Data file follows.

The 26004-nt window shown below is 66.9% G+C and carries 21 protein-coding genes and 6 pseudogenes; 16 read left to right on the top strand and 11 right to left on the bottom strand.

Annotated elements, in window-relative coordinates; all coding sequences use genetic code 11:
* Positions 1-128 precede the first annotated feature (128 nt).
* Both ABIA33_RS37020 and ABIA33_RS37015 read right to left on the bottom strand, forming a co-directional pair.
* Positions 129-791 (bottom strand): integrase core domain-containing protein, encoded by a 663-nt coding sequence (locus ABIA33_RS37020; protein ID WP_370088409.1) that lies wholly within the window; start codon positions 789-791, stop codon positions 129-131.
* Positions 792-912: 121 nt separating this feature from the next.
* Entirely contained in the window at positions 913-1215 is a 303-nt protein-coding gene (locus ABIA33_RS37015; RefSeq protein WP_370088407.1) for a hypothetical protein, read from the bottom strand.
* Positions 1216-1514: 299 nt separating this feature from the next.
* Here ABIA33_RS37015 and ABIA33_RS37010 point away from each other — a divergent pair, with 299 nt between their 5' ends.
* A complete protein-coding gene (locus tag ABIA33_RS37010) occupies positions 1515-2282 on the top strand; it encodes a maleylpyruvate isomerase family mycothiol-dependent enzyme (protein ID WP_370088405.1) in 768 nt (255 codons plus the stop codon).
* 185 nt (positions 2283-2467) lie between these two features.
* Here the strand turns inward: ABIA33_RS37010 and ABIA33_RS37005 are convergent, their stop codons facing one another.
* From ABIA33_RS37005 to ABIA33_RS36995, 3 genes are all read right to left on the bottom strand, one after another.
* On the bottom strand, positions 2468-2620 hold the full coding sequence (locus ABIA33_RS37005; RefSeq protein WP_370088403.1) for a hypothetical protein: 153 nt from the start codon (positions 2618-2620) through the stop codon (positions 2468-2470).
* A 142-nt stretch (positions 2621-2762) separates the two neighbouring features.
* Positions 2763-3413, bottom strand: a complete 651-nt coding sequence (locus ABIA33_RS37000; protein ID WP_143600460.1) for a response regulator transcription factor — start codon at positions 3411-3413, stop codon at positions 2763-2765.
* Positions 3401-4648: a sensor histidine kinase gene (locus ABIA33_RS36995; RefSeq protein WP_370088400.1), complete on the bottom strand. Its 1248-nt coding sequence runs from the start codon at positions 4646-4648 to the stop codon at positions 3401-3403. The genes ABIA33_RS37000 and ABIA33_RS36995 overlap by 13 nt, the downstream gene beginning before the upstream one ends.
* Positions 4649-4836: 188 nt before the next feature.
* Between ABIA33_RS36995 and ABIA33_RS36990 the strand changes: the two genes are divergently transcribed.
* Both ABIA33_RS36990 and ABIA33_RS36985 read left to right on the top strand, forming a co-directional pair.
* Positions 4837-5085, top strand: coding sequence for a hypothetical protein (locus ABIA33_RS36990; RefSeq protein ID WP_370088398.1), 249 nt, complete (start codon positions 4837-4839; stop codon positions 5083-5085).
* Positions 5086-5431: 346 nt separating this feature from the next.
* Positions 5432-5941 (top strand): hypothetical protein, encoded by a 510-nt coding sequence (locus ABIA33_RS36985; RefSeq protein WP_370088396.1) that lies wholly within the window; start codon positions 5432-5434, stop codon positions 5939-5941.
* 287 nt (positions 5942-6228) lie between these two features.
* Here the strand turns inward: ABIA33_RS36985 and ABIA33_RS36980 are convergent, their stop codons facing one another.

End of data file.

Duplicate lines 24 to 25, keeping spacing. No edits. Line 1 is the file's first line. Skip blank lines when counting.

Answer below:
* 287 nt (positions 5942-6228) lie between these two features.
* Here the strand turns inward: ABIA33_RS36985 and ABIA33_RS36980 are convergent, their stop codons facing one another.